Benedict XVI's Address to Muslim Leaders
"We Believers Have a Special Contribution to Make Toward Building a Better World"
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BERLIN, SEPT. 23, 2011 (Zenit.org).- Here is a Vatican translation of the address Benedict XVI delivered today when meeting with Muslim communities in the reception room of the apostolic nunciature in Berlin.
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Dear Muslim Friends,
I am glad to be able to welcome you here, as the representatives of different Muslim communities in Germany. I thank Professor Mouhanad Khorchide most sincerely for his kind greetings and for the profound reflections that he shared with us. His words illustrate what a climate of respect and trust has grown up between the Catholic Church and the Muslim communities in Germany and how the convictions we share are becoming visible.
Berlin is a good place for a meeting like this, not only because the oldest mosque in Germany is located here, but also because Berlin has the largest Muslim population of all the cities in Germany.
From the 1970s onwards, the presence of numerous Muslim families has increasingly become a distinguishing mark of this country. Constant effort is needed in order to foster better mutual acquaintance and understanding. Not only is this important for peaceful coexistence, but also for the contribution that each can make towards building up the common good in this society.
Many Muslims attribute great importance to the religious dimension of life. At times this is thought provocative in a society that tends to marginalize religion or at most to assign it a place among the individual’s private choices.
The Catholic Church firmly advocates that due recognition be given to the public dimension of religious adherence. In an overwhelmingly pluralist society, this demand is not unimportant. In the process, care must be taken to guarantee that the other is always treated with respect. This mutual respect grows only on the basis of agreement on certain inalienable values that are proper to human nature, in particular the inviolable dignity of every single person as created by God. Such agreement does not limit the expression of individual religions; on the contrary, it allows each person to bear witness explicitly to what he believes, not avoiding comparison with others.
In Germany – as in many other countries, not only Western ones – this common frame of reference is articulated by the Constitution, whose juridical content is binding on every citizen, whether he belong to a faith community or not.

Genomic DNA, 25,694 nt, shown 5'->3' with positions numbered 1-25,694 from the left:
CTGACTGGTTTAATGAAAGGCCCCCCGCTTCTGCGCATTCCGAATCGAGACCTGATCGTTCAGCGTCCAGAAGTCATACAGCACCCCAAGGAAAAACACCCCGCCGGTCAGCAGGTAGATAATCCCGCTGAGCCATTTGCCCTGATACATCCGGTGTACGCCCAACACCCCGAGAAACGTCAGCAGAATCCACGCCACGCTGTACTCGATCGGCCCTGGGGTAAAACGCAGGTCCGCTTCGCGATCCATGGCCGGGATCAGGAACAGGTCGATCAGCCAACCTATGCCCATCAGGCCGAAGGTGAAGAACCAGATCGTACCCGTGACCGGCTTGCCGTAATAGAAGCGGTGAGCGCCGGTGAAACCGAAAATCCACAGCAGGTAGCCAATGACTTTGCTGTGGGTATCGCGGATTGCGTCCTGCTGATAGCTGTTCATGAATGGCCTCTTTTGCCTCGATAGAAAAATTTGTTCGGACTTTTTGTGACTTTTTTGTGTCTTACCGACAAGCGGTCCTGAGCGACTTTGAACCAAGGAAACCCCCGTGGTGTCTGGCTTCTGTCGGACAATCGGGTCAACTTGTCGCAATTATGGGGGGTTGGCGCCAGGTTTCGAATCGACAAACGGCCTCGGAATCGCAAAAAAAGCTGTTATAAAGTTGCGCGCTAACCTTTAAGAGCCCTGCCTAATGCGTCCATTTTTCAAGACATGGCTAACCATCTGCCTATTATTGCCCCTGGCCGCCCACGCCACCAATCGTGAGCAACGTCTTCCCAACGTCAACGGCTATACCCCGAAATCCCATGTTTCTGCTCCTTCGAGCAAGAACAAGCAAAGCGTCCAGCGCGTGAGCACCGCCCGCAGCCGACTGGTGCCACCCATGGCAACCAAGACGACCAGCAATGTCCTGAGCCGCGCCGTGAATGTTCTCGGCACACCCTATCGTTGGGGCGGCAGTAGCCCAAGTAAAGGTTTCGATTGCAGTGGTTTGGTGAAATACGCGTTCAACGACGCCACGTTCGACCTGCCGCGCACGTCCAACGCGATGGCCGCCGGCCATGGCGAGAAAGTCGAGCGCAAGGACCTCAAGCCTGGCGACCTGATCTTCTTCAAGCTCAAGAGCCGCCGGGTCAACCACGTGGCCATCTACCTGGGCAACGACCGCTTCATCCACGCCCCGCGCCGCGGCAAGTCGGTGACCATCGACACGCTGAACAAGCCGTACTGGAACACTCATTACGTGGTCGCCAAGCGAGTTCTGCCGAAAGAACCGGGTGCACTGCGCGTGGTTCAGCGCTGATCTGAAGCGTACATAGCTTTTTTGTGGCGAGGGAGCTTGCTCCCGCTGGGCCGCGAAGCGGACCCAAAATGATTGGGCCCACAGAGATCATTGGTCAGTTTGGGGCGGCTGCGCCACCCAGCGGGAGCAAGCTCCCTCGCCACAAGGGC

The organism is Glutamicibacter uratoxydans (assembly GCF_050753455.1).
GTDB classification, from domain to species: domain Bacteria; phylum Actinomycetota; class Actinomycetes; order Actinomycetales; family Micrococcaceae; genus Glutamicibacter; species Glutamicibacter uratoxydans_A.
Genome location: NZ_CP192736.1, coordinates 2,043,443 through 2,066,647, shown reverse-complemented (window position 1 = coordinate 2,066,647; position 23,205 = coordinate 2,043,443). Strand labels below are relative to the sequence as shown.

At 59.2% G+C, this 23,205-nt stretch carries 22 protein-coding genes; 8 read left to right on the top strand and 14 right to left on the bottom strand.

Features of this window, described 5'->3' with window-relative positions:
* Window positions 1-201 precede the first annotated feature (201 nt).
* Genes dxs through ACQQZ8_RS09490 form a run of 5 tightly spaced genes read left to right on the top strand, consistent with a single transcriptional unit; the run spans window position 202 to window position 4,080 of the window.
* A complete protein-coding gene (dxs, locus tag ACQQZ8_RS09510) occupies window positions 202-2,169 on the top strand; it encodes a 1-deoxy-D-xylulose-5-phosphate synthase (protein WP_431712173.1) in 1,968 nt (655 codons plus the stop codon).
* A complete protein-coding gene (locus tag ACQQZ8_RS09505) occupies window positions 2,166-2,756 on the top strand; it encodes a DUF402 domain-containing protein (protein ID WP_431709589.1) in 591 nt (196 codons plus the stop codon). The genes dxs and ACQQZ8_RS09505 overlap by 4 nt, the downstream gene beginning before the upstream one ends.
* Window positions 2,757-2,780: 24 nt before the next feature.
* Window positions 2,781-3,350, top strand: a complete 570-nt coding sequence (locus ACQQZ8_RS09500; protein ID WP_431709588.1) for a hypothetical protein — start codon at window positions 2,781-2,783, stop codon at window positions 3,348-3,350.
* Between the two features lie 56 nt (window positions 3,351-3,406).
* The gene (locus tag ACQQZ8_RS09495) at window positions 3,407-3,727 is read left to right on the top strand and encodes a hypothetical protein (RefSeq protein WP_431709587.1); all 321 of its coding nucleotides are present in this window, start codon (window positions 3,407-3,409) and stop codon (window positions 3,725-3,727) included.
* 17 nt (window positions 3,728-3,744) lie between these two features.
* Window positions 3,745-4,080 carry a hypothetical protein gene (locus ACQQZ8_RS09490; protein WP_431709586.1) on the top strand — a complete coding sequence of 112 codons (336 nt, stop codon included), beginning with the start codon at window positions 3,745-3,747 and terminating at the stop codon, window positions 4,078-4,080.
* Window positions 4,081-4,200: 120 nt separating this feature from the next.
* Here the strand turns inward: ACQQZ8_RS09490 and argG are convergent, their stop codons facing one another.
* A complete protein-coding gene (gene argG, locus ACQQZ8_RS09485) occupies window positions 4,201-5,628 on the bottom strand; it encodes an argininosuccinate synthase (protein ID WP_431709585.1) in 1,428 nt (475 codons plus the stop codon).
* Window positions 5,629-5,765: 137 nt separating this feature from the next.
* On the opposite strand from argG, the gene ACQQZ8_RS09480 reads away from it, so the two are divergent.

Naturally, discussion over the best formulation of principles like freedom of public worship is vast and open-ended, yet it is significant that the German Basic Law expresses them in a way that is still valid today at a distance of over sixty years (cf. Art. 4:2). In this law we find above all the common ethos that lies at the heart of human coexistence and that also in a certain way pervades the apparently formal rules of operation of the institutions of democratic life.
We could ask ourselves how such a text – drawn up in a radically different historical epoch, that is to say in an almost uniformly Christian cultural situation – is also suited to present-day Germany, situated as it is within a globalized world and marked as it is by a remarkable degree of pluralism in the area of religious belief.
The reason for this seems to me to lie in the fact that the fathers of the Basic Law at that important moment were fully conscious of the need to find truly solid ground with which all citizens would be able to identify and which could serve as the supporting foundation for everyone, irrespective of their differences. In seeking this, mindful of human dignity and responsibility before God, they did not prescind from their own religious beliefs; indeed for many of them, the real source of inspiration was the Christian vision of man. But they knew that everyone has to engage with the followers of other religions and none: common ground for all was found in the recognition of some inalienable rights that are proper to human nature and precede every positive formulation.
In this way, a society which at that time was essentially homogenous laid the foundations that we today may consider valid for a markedly pluralistic era, foundations that actually point out the evident limits of pluralism: it is inconceivable, in fact, that a society could survive in the long term without consensus on fundamental ethical values.
Dear friends, on the basis of what I have outlined here, it seems to me that there can be fruitful collaboration between Christians and Muslims. In the process, we help to build a society that differs in many respects from what we brought with us from the past. As believers, setting out from our respective convictions, we can offer an important witness in many key areas of life in society. I am thinking, for example, of the protection of the family based on marriage, respect for life in every phase of its natural course or the promotion of greater social justice.
This is another reason why I think it important to hold a day of reflection, dialogue and prayer for peace and justice in the world, which as you know we plan to do on 27 October next in Assisi, twenty-five years after the historic meeting there led by my predecessor, Blessed Pope John Paul II. Through this gathering, we wish to express, with simplicity, that we believers have a special contribution to make towards building a better world, while acknowledging that if our actions are to be effective, we need to grow in dialogue and mutual esteem.
With these sentiments I renew my sincere greetings and I thank you for this meeting, which for me has been a great enrichment of my visit to my homeland. Thank you for your attention!
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